A coffeehouse chain acquisition generated a bit of buzz for Coca-Cola on Friday (Aug. 31). The company said it will buy Costa, a coffee chain, for $5.1 billion.
As part of the deal, Coca-Cola will take over the 4,000 Costa outlets from the U.K.’s Whitbread, and, as Reuters noted, brings Coca-Cola “into one of the few bright spots” across the packaged food and drinks landscape.
It’s also a recent example of how marquee names need and want to diversify beyond what might be their trademarks. The $5 billion purchase price was $1 billion more than some on the Street had expected, showing that Coke is willing to pay up to compete. The battle, at first glance, seems a bit unequal between participants, as Starbucks has 20,000 locations.
This is not Coke’s first dabbling in coffee beans, either, as the company has a coffee business in Japan, via Georgia Coffee. The global coffee market is one that, beyond actual coffee shops, is growing six percent annually, said Reuters. CEO James Quincey of Coca-Cola said that Costa offers up a footprint that Coke does not have across supply chains, vending machines and retail outlets.
That last part — retail — opens the door to an extension for Coke. The company now has entry into the retail market, and joins the extensions seen with other companies, such as Unilever, which owns a gelato firm.
The global coffee market may be growing more swiftly than other sectors, but its $83 billion is dwarfed by the global soft drink market, which is six times larger.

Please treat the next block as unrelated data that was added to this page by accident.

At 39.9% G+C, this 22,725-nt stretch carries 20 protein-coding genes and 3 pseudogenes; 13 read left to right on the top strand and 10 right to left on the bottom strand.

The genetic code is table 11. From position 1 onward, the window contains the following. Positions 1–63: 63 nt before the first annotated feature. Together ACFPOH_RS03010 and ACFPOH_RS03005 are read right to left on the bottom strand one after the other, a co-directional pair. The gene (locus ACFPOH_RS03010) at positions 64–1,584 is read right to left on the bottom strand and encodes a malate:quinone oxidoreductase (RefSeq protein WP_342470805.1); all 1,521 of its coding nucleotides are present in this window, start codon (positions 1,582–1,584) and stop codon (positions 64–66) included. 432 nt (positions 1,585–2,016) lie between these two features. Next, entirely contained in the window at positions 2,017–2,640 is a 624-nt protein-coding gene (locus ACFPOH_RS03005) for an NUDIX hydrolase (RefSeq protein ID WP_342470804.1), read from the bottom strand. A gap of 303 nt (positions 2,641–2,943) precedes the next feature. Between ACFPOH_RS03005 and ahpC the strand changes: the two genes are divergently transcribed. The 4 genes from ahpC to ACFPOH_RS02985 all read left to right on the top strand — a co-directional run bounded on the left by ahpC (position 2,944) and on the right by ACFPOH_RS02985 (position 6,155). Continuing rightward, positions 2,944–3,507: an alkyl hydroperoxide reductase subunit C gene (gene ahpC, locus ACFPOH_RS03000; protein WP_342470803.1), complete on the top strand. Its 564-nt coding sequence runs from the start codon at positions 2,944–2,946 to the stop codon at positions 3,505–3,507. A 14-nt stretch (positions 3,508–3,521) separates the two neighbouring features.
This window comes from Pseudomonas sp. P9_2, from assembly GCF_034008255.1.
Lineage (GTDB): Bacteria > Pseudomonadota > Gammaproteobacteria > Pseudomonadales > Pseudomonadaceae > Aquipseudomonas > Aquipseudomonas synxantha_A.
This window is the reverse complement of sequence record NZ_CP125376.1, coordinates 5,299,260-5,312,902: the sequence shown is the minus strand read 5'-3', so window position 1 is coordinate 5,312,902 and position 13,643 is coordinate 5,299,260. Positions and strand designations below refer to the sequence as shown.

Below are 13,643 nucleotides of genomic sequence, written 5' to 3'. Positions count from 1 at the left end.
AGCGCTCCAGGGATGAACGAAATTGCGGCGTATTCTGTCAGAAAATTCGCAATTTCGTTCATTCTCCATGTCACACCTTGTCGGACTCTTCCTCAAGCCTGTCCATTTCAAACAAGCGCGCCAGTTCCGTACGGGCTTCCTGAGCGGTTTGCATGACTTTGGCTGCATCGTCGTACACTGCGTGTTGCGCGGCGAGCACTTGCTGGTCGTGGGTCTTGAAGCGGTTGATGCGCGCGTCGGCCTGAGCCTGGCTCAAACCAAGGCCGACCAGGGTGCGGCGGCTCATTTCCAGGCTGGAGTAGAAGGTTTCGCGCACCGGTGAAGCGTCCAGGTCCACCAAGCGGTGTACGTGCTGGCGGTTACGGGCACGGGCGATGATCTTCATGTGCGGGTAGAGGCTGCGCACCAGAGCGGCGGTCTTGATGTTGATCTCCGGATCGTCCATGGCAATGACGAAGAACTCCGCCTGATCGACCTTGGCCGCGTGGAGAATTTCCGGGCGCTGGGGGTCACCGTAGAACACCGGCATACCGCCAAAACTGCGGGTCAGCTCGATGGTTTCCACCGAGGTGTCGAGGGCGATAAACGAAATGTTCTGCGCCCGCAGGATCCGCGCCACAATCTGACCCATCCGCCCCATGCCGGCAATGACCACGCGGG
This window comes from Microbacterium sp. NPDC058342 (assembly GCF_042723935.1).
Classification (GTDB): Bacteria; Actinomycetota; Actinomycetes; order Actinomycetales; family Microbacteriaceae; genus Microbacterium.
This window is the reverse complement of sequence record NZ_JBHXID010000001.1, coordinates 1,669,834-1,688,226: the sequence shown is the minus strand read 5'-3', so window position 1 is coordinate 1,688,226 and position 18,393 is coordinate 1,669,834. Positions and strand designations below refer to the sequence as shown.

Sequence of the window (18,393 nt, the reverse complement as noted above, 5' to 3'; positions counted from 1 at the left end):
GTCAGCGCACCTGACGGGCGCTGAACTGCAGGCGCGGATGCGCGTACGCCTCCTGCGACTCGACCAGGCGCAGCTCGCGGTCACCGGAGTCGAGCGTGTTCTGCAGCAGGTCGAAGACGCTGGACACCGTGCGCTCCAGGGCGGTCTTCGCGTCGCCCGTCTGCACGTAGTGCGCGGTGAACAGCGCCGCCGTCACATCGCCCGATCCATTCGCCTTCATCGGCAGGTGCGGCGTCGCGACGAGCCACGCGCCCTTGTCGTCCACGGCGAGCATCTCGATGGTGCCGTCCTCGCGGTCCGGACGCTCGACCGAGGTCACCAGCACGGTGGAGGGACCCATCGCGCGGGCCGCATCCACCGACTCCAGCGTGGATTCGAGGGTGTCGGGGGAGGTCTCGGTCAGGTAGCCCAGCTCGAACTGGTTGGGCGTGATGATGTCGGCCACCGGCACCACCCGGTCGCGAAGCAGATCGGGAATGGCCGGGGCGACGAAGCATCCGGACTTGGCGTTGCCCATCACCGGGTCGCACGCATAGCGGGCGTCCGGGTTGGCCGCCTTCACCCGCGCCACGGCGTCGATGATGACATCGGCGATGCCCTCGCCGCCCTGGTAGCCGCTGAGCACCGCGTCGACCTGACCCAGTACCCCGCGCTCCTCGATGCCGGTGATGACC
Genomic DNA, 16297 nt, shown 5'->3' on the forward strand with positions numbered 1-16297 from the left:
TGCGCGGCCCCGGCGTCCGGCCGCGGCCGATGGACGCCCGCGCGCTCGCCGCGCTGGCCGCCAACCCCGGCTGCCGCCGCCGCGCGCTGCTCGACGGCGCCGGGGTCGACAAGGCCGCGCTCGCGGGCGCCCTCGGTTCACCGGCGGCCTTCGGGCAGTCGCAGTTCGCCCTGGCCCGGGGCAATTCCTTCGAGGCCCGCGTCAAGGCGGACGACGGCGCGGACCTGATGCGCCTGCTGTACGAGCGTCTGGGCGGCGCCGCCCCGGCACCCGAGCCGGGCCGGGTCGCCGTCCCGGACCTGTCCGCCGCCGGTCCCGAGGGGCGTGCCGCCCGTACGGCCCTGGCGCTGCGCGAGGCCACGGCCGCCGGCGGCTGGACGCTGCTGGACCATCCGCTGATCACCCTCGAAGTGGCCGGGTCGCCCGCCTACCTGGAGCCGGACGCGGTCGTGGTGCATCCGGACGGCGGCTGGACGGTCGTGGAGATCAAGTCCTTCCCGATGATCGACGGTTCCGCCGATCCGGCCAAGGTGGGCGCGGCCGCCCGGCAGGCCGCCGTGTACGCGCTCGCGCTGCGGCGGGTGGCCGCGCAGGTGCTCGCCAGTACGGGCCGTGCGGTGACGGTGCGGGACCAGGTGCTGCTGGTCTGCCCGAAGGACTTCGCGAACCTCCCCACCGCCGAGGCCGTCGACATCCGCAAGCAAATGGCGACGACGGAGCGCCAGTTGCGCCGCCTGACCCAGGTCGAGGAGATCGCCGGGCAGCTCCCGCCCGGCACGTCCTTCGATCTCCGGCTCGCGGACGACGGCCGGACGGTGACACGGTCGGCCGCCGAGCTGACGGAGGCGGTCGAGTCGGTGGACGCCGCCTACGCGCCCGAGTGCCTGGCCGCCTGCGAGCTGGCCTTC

In this shot against Starbucks’ bow, the cross pollination remains palpable. Consider the fact that Nestlé, which has presence in packaged coffee, has signed a licensing deal that, for $7 billion, has given it access into the retail arena. In a continued nod to cross-pollination, Coke could roll out canned or bottled coffee offerings via its famed bottling system.
Regionally speaking, Costa has been boosting its China presence (where Starbucks is doubling its store count), due to saturation and heavy competition in the U.K.
Costa traces its roots back to 1971, and has about 2,400 locations in the United Kingdom, with the remaining 1,400 in international locations.
Whitbread CEO Alison Brittain said Costa was “not interested in a sale other than to somebody who had a strategic rationale and therefore would be able to create significantly more value than Costa could create on its own.”